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Working with Men to Improve PMTCT Outcomes - Emerging Approaches

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  • Medley, Garcia Moreno, Maman et al: 10 country study on VCT and disclosure. The proportion of women reporting violence as a reaction to disclosure ranged from 3.5% to 14.6%. The true incidence of violence related to HIV status disclosure was hard to determine from these studies, as there were no base rates of violence obtained at the beginning of the studies. Furthermore, most studies did not define violence or describe its severity, therefore making direct comparisons across studies difficult. Interestingly, several studies mentioned that fear of consequences such as abandonment, violence and discrimination were major barriers to disclosure. When the study participants were asked the outcomes of disclosure, however, these fears were seldom realized among women who chose to disclose their status. In Kilewo's study from the United Republic of Tanzania, 46.4% of women who did not disclose their HIV status to their partners reported that fear of divorce was a major barrier to disclosure, but 91.7% of women who did disclose their results reported that their relationship continued afterwards ( 11 ). Heyward found a similar trend in Kinshasa: 63% of women who did not disclose their HIV status reported fear of divorce as the major barrier, yet, 12 months after disclosure, no woman in the study reported divorce or separation ( 17 ). This finding can mean one of two things. It may mean that only women who are confident in the safety and strength of their relationship actually disclose their results, and women who are less confident choose not to. It could also mean that women perceive the risk of a negative outcome to be more likely than it is in fact.
  • Medley, Garcia Moreno, Maman et al: 10 country study on VCT and disclosure. The proportion of women reporting violence as a reaction to disclosure ranged from 3.5% to 14.6%. The true incidence of violence related to HIV status disclosure was hard to determine from these studies, as there were no base rates of violence obtained at the beginning of the studies. Furthermore, most studies did not define violence or describe its severity, therefore making direct comparisons across studies difficult. Interestingly, several studies mentioned that fear of consequences such as abandonment, violence and discrimination were major barriers to disclosure. When the study participants were asked the outcomes of disclosure, however, these fears were seldom realized among women who chose to disclose their status. In Kilewo's study from the United Republic of Tanzania, 46.4% of women who did not disclose their HIV status to their partners reported that fear of divorce was a major barrier to disclosure, but 91.7% of women who did disclose their results reported that their relationship continued afterwards ( 11 ). Heyward found a similar trend in Kinshasa: 63% of women who did not disclose their HIV status reported fear of divorce as the major barrier, yet, 12 months after disclosure, no woman in the study reported divorce or separation ( 17 ). This finding can mean one of two things. It may mean that only women who are confident in the safety and strength of their relationship actually disclose their results, and women who are less confident choose not to. It could also mean that women perceive the risk of a negative outcome to be more likely than it is in fact.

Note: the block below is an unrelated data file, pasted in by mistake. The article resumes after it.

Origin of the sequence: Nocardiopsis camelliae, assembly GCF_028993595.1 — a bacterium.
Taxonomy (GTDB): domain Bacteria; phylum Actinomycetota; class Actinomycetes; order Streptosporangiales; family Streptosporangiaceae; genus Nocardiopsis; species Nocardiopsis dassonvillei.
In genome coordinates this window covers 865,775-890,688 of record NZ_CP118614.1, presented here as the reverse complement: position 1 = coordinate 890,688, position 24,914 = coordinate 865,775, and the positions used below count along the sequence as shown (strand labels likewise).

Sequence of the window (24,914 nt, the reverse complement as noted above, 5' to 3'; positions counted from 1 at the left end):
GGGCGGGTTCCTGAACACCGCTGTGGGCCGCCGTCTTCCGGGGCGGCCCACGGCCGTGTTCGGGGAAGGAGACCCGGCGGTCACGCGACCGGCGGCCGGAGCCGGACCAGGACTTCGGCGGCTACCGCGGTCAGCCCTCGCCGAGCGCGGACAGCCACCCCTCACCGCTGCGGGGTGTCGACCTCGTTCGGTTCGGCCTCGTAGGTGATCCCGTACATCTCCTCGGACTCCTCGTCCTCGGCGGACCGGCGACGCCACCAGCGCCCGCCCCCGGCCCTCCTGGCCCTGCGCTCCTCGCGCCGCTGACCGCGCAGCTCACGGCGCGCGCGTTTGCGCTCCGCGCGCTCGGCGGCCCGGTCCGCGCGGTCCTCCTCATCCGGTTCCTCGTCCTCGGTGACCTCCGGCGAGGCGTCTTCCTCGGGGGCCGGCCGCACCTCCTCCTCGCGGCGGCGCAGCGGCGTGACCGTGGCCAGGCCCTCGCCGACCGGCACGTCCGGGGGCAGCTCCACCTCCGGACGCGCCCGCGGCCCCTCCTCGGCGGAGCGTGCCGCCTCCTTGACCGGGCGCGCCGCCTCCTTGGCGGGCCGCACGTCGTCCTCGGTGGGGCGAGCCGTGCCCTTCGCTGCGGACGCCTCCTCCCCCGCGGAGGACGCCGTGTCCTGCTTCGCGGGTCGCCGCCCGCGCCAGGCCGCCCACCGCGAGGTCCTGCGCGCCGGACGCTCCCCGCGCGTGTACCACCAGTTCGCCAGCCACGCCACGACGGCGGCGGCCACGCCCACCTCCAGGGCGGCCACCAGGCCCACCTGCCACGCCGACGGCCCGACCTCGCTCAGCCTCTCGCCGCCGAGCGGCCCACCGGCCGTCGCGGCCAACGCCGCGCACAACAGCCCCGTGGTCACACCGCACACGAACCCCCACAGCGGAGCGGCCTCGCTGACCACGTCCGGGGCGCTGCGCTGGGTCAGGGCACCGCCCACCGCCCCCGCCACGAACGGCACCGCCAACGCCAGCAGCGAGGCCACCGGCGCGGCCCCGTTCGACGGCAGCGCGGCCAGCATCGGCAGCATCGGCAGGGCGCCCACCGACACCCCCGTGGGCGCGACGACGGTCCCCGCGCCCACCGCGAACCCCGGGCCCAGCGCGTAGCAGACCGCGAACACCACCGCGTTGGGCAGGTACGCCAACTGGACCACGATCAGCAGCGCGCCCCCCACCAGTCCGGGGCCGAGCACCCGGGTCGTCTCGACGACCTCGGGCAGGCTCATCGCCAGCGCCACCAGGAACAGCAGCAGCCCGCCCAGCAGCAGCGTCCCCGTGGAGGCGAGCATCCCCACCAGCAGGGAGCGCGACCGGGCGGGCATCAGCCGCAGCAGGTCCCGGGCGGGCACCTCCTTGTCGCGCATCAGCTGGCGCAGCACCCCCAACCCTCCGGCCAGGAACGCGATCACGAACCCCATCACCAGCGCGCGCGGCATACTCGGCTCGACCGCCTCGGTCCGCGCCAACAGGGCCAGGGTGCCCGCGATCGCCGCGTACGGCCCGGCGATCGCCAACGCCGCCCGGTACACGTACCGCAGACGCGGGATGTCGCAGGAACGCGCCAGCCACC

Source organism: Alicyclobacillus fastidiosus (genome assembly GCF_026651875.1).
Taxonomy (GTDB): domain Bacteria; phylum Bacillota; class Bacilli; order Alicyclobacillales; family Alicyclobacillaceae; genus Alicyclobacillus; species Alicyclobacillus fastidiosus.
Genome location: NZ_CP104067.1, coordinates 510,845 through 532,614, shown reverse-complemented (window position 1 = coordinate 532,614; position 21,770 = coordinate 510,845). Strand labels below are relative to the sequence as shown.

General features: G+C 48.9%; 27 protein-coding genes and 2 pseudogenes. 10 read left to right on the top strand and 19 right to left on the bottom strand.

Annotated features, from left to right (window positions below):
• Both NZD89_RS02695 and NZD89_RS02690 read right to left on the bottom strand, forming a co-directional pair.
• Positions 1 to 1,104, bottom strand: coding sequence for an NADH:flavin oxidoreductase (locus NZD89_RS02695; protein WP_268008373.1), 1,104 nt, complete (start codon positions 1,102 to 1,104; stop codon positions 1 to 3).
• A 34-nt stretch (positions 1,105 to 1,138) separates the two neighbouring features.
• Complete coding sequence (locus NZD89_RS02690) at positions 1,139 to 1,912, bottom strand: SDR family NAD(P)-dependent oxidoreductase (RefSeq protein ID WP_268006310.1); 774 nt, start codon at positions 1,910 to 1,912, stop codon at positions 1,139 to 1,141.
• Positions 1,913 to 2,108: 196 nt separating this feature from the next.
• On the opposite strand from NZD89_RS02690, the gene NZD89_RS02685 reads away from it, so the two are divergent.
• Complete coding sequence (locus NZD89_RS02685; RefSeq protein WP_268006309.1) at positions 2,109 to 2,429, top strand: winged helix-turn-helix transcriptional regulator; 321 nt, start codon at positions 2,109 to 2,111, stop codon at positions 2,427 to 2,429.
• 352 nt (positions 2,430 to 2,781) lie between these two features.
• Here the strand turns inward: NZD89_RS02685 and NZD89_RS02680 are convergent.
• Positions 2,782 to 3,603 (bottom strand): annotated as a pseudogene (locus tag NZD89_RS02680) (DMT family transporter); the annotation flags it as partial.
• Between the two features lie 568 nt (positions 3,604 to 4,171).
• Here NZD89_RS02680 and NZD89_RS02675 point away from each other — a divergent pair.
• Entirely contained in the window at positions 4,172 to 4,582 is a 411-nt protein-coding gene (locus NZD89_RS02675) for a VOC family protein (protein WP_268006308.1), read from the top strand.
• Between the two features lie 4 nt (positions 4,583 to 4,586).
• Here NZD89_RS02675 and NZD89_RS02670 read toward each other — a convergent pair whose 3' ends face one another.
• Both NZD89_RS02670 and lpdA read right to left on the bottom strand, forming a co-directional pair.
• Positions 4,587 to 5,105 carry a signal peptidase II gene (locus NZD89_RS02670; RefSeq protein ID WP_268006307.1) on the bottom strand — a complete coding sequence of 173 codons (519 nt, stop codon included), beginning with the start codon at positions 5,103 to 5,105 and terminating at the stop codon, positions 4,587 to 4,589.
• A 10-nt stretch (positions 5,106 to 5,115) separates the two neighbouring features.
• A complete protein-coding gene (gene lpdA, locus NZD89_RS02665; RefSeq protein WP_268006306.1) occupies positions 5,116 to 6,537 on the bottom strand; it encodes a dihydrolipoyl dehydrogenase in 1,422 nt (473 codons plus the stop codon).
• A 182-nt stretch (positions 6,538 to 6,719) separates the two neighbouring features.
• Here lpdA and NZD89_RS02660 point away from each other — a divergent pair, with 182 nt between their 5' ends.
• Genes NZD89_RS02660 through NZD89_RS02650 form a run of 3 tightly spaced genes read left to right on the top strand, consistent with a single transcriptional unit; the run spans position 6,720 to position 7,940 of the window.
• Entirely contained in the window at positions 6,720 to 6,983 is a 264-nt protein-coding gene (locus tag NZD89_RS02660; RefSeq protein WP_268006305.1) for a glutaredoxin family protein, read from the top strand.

• Transcript

    • 1. Working with men to improve PMTCT outcomes. Emerging Approaches International AIDS Society Meeting, Vienna, July 2010 Dean Peacock, Sonke Gender Justice Network
    • 2. Examples of emerging approaches
    • 3.
      • Solid evidence that interventions can bring about positive gender and HIV related changes amongst men and boys .
      • Stepping Stones: after two years men reported fewer partners, higher condom use, less transactional sex, less substance abuse and less perpetration of intimate partner violence
      • Programme H : participants between four and eight times less likely to report STIs and 2.4 times as likely to use condoms.
      • One Man Can Workshop : 27% tested for HIV soon after the workshop and 2/3rds increased use of condoms.
      • 2007 WHO study of 57 male involvement programmes: 53% of the programs classified as gender transformative were assessed as either promising or effective
    • 4. Men and PMTCT: What are the issues?
      • EngenderHealth Ethiopia: Men as Partners and PMTC (2009).
      • Comparison of pre- and post-intervention data shows that after three months of the male engagement intervention:
        • the number of men coming to the clinic with their partners to test for HIV with their partners jumped by nearly 46% at post-intervention (see Table 1).
        • 87.6% increase in the number of men joining their partners for PMTCT visits.
    • 5.  
    • 6. http://www.brothersforlife.org/video/original.html
    • 7. http://www.brothersforlife.org/video/pmtct_1.html Brothers for Mothers
    • 8. Men and PMTCT: What are the issues?
      • Conclusion:
      • Effective PMTCT requires engagement of men
      • Evidence shows that men can be effectively involved in ways that are good for women, children and men.
      • It is time to act on the evidence and develop interventions and take them to scale.